2 Families Caught Up In Virginia Killing Rampage

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APPOMATTOX, Va. (AP) – Jonathan Quarles was the kind of guy who took in flying squirrels and turtles, then released them back to the wild. The kind of guy who gathered clothes and furniture for strangers when their house burned down.

Wife Karen often craved the Corner Grill’s “Cheesy Western,” a burger topped with a fried egg. And their 15-year-old daughter Emily had a new boyfriend, 16-year-old Bo Scruggs, who tangled with his mother over how long to wear his hair.

They weren’t related to 39-year-old security guard Christopher Bryan Speight. Nor were they part of the dispute – real or imagined – that he had with his sister over a sprawling, 34-acre Appomattox estate the siblings had inherited.

Yet all four are dead, along with Speight’s sister, brother-in-law, 15-year-old niece and 4-year-old nephew.

Speight is jailed on one count of murder and likely to face more charges in the Tuesday morning rampage that killed all eight at the quiet country homestead he shared with 37-year-old Lauralee, her 38-year-old husband Dwayne Sipe and their children, Morgan Dobyns and Joshua Sipe.

Relatives and people who knew Speight say he had a history of mental breakdowns and may have become fixated on the notion that his sister wanted to oust him from the house passed down to them by their grandparents and mother. The family lawyer, however, says her intention was exactly the opposite: She planned to deed the property solely to him.

Police say Speight killed his victims, then fired on a police helicopter, escaped into the woods and held officers at bay for 18 hours before surrendering.

He had struggled since his mother died from brain cancer in 2006, said uncle Thomas Giglio. Speight’s father had abandoned them some 30 years ago, and he and his mother were very close.

“He didn’t take it good at all,” Giglio said. “I don’t think he ever reconciled it.”

Lynchburg attorney Harry Devening, who handled legal matters for the family, said Speight had an apparent learning disability and history of mental problems, and “ran away” from his sister’s Georgia home for several days during a breakdown in 2007, about a year after his mother died.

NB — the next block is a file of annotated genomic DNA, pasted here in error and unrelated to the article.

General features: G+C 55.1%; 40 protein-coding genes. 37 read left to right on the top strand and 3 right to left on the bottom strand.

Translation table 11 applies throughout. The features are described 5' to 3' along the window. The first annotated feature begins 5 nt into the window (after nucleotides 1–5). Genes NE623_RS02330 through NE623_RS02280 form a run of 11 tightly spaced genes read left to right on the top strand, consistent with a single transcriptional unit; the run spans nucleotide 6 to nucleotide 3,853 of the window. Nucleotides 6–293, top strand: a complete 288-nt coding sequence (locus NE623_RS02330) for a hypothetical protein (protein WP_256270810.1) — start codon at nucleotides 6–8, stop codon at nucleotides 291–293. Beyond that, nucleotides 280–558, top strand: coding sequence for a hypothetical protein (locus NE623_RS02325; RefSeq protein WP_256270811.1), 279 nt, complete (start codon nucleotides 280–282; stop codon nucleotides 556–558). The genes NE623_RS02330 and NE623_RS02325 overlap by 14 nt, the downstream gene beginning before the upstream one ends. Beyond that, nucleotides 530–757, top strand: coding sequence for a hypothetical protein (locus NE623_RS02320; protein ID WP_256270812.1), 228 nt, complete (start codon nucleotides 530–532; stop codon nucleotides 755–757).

Giglio said Dwayne Sipe found him in a motel room along a highway. Even then the family had no reason to suspect Speight might turn violent. Giglio said he last spoke to Dwayne Sipe the Saturday before the shootings and everything seemed fine.

Devening said Lauralee Sipe perceived no problems either, signing a deed late last week to put the family property in Speight’s name. She planned to record it at the courthouse immediately, he said, but both Friday and Monday were state holidays.

The lawyer cautioned her that she was giving up her half of the property.

“She said he was fine, he was normal, and she wasn’t concerned about it,” Devening said. As for her share, “it was never of any consequence to her. She was very happy with the arrangement.”

Jail officials would not allow an Associated Press reporter to see Speight on Thursday and did not know if he had an attorney. No court date had been set.

The first funeral was set for Sunday for Morgan, who loved to cook and bake, and had planned to take culinary art classes next year.

Her mother, brother and stepfather, a Navy veteran who served as a gunner on the USS Wisconsin in Operation Desert Storm, will be remembered in a separate service Monday.

The Quarles family service is Tuesday, while one for Bo Scruggs, who was dating Emily Quarles, is still being planned.

Hair stylist Susanne Brent, 39, has cut the Scruggs’ hair for the last two years, watching him squabble with his protective mother over how long he could wear it. He wanted a longer, skater-boy style, she said. Mom wanted it short.

“He was just a normal, average boy,” said Brent, owner of the Hair Station. “It’s just a horrible, tragic thing. I’m still reeling.”

Brent’s 14-year-old stepdaughter, Rachel McCormick, was friends with Scruggs, whom she saw regularly at a nearby roller rink.

“She’s having a real rough time. She doesn’t understand how things like this happen,” Brent said. “Everybody’s just walking around devastated. It’s all anybody’s talking about anywhere in town.”

Abigail Schroeder, a waitress at the Corner Grill in the county of about 15,000, said the 43-year-old Quarles couple were regular customers because Emily’s older sister Meghan Pritchard worked there about three years ago.

“I knew exactly what they ordered as soon as they walked in,” Schroeder said – a grilled chicken salad with ranch dressing for Jon, the Cheesy Western and fries for Karen.

“Emily and Morgan were just in Monday,” she said. “When everybody told us, we’re just like, ‘No, it’s not Jon and Karen. No way.’

“And Meghan’s getting married in a few months,” she said. “All this big, good stuff was about to come up, and then something like this happens to her family.”

Karen worked for Centra Health as a respiratory therapist for 11 years, Jon as a self-employed landscaper.

Bryan Baine, owner of Baine’s Books & Coffee, has known the Quarles family for about five years and called Jon “a really happy, contented guy.” They’d lived around the corner before building a home on the outskirts of town.

To handyman Tom Vorhees, Quarles was like a brother: His wife teased him about their “bromance.”

He last saw Quarles on Saturday, as Vorhees was trying to lug heavy carpets into a Baine’s mother’s home. Quarles stopped his vehicle and helped.

“I said, ‘Thanks a lot, you’ve helped me out today. I didn’t know what I was going to do,'” Vorhees recalled. “I gave him a big bear hug, and he gave me a big hug.

“They were not just victims,” he said. “They were my friends and family.”


Associated Press writers Larry O’Dell and Dena Potter in Appomattox, and Harry Weber in Atlanta contributed to this report.

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